Featured Research

from universities, journals, and other organizations

Predicting outcome for high-dose IL-2 therapy in cancer patients

Date:
December 2, 2013
Source:
Journal of Clinical Investigation
Summary:
Previous studies indicate that regulatory T cell (Treg) populations increase in patients undergoing HD IL-2 therapy. Researchers now report on their study that performed an in depth analysis of Treg populations in melanoma patients undergoing HD IL-2 therapy.

One of the most potent forms of immunotherapy for patients with metastatic melanoma and renal cell carcinoma is high-dose (HD) bolus IL-2 therapy. Approximately 15% of patients respond to HD IL-2 therapy, with almost 5% going into complete remission; however, use of HD IL-2 therapy is limited due to the toxic effects associated with treatment. Because HD IL-2-associated toxicity is severe, it would be beneficial for clinicians to determine if a patient would respond favorably to this treatment prior to side effect onset.

Related Articles


Previous studies indicate that regulatory T cell (Treg) populations increase in patients undergoing HD IL-2 therapy, and in this issue of the Journal of Clinical Investigation, Lazlo Radvanyi and colleagues at M.D. Anderson Cancer Center performed an in depth analysis of Treg populations in melanoma patients undergoing HD IL-2 therapy. The authors identified a distinct population of Treg cells that expressed the inducible T cell costimulator (ICOS) that was highly proliferative following the first cycle of HD IL-2.

Furthermore, melanoma patients with greater levels of ICOS+ Tregs in response to HD IL-2 had better clinical outcomes, suggesting that this Treg population may be useful to predict which patients would benefit from HD IL-2.


Story Source:

The above story is based on materials provided by Journal of Clinical Investigation. Note: Materials may be edited for content and length.


Journal Reference:

  1. Geok Choo Sim, Natalia Martin-Orozco, Lei Jin, Yan Yang, Sheng Wu, Edwina Washington, Deborah Sanders, Carol Lacey, Yijun Wang, Luis Vence, Patrick Hwu, Laszlo Radvanyi. IL-2 therapy promotes suppressive ICOS Treg expansion in melanoma patients. Journal of Clinical Investigation, 2013; DOI: 10.1172/JCI46266

Cite This Page:

Journal of Clinical Investigation. "Predicting outcome for high-dose IL-2 therapy in cancer patients." ScienceDaily. ScienceDaily, 2 December 2013. <www.sciencedaily.com/releases/2013/12/131202121449.htm>.
Journal of Clinical Investigation. (2013, December 2). Predicting outcome for high-dose IL-2 therapy in cancer patients. ScienceDaily. Retrieved December 22, 2014 from www.sciencedaily.com/releases/2013/12/131202121449.htm
Journal of Clinical Investigation. "Predicting outcome for high-dose IL-2 therapy in cancer patients." ScienceDaily. www.sciencedaily.com/releases/2013/12/131202121449.htm (accessed December 22, 2014).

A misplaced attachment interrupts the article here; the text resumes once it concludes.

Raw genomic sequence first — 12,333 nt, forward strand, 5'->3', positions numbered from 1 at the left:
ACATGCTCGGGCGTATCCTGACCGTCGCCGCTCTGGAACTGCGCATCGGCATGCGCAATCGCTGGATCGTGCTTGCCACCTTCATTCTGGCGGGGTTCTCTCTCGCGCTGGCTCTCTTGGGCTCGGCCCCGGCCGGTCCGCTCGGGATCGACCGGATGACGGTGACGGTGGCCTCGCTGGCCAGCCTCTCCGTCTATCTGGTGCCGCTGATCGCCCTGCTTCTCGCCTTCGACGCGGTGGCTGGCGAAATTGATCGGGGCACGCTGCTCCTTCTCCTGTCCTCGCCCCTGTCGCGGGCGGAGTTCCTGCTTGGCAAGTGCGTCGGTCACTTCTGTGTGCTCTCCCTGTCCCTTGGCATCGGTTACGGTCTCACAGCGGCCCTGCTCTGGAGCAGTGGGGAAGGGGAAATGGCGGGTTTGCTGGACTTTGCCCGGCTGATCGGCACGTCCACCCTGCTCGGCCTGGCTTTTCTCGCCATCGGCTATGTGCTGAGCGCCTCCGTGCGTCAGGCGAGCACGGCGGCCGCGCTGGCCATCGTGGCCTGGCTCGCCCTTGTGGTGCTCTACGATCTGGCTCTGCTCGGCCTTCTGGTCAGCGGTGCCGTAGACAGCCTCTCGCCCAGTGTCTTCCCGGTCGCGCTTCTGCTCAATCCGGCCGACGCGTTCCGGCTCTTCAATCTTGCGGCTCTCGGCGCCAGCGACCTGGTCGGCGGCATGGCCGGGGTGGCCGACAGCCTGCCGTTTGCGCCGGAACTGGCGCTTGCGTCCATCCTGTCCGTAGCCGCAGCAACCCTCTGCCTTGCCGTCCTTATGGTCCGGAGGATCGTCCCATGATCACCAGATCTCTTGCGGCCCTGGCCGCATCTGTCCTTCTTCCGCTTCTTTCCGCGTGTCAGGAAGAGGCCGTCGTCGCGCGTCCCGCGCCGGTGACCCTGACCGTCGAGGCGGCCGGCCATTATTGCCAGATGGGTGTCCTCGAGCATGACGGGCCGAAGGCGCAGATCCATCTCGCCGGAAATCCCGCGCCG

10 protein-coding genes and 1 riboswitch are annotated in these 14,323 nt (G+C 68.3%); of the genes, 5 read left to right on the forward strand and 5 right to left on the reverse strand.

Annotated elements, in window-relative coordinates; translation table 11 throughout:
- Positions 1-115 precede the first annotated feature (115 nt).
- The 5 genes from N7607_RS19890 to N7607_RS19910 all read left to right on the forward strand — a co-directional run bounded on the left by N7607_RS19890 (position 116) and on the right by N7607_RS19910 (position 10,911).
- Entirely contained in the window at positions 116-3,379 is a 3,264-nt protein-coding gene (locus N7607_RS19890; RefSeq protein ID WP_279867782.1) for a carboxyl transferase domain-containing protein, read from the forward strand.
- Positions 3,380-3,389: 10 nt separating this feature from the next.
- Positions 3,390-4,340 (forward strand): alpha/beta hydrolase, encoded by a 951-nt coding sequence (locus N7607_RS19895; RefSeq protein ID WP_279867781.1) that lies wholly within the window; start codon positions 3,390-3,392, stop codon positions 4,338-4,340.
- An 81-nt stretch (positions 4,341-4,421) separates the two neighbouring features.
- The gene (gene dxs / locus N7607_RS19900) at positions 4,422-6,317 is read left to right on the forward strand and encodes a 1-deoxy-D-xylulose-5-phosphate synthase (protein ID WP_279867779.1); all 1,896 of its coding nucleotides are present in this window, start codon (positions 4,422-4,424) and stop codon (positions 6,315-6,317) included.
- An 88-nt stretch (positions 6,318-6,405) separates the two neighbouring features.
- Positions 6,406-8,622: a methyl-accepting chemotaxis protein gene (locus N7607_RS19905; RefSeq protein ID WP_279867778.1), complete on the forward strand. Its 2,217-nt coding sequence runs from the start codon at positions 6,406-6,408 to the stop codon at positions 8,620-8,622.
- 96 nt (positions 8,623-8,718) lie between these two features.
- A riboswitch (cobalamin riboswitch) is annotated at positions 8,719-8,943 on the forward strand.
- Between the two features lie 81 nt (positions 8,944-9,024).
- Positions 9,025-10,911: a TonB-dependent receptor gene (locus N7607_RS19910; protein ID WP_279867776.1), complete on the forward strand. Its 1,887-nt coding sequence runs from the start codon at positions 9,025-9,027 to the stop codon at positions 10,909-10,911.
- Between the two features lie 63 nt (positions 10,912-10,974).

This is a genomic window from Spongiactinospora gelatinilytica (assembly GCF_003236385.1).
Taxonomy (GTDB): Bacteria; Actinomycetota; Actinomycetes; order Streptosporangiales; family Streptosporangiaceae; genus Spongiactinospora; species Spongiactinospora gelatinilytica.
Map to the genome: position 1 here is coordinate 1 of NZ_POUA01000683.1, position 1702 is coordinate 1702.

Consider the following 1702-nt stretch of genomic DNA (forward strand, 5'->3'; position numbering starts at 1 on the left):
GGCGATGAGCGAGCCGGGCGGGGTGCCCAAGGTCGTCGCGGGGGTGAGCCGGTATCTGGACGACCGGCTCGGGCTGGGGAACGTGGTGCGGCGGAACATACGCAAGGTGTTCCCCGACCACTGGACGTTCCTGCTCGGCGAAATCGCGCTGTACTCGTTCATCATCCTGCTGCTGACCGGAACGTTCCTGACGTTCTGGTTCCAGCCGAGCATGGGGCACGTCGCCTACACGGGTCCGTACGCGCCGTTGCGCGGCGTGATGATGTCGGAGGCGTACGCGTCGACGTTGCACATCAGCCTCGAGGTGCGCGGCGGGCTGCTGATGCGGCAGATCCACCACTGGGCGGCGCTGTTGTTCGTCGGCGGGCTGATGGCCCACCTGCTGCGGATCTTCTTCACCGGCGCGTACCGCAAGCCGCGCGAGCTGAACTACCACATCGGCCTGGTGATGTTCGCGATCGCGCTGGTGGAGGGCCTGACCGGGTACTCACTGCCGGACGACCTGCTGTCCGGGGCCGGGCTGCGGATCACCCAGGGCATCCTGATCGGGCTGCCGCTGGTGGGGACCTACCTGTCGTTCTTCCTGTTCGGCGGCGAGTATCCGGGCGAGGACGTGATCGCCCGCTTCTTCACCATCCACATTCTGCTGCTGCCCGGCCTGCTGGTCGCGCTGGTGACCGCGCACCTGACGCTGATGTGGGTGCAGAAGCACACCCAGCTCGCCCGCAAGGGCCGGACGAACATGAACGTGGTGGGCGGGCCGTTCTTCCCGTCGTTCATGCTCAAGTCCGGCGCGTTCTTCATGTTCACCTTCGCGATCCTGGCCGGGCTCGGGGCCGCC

Share This


More From ScienceDaily



More Health & Medicine News

Monday, December 22, 2014

Featured Research

from universities, journals, and other organizations


Featured Videos

from AP, Reuters, AFP, and other news services

Touch-Free Smart Phone Empowers Mobility-Impaired

Touch-Free Smart Phone Empowers Mobility-Impaired

Reuters - Innovations Video Online (Dec. 21, 2014) A touch-free phone developed in Israel enables the mobility-impaired to operate smart phones with just a movement of the head. Suzannah Butcher reports. Video provided by Reuters
Powered by NewsLook.com
Earthworms Provide Cancer-Fighting Bacteria

Earthworms Provide Cancer-Fighting Bacteria

Reuters - Innovations Video Online (Dec. 21, 2014) Polish scientists isolate bacteria from earthworm intestines which they say may be used in antibiotics and cancer treatments. Suzannah Butcher reports. Video provided by Reuters
Powered by NewsLook.com
Existing Chemical Compounds Could Revive Failing Antibiotics, Says Danish Scientist

Existing Chemical Compounds Could Revive Failing Antibiotics, Says Danish Scientist

Reuters - Innovations Video Online (Dec. 21, 2014) A team of scientists led by Danish chemist Jorn Christensen says they have isolated two chemical compounds within an existing antipsychotic medication that could be used to help a range of failing antibiotics work against killer bacterial infections, such as Tuberculosis. Jim Drury went to meet him. Video provided by Reuters
Powered by NewsLook.com
Hugging It Out Could Help You Ward Off A Cold

Hugging It Out Could Help You Ward Off A Cold

Newsy (Dec. 21, 2014) Carnegie Mellon researchers found frequent hugs can help people avoid stress-related illnesses. Video provided by Newsy
Powered by NewsLook.com

Search ScienceDaily

Number of stories in archives: 140,361

Find with keyword(s):
Enter a keyword or phrase to search ScienceDaily for related topics and research stories.

Save/Print:
Share:

Breaking News:

Strange & Offbeat Stories


Health & Medicine

Mind & Brain

Living & Well

In Other News

... from NewsDaily.com

Science News

Health News

Environment News

Technology News



Save/Print:
Share:

Free Subscriptions


Get the latest science news with ScienceDaily's free email newsletters, updated daily and weekly. Or view hourly updated newsfeeds in your RSS reader:

Get Social & Mobile


Keep up to date with the latest news from ScienceDaily via social networks and mobile apps:

Have Feedback?


Tell us what you think of ScienceDaily -- we welcome both positive and negative comments. Have any problems using the site? Questions?
Mobile: iPhone Android Web
Follow: Facebook Twitter Google+
Subscribe: RSS Feeds Email Newsletters
Latest Headlines Health & Medicine Mind & Brain Space & Time Matter & Energy Computers & Math Plants & Animals Earth & Climate Fossils & Ruins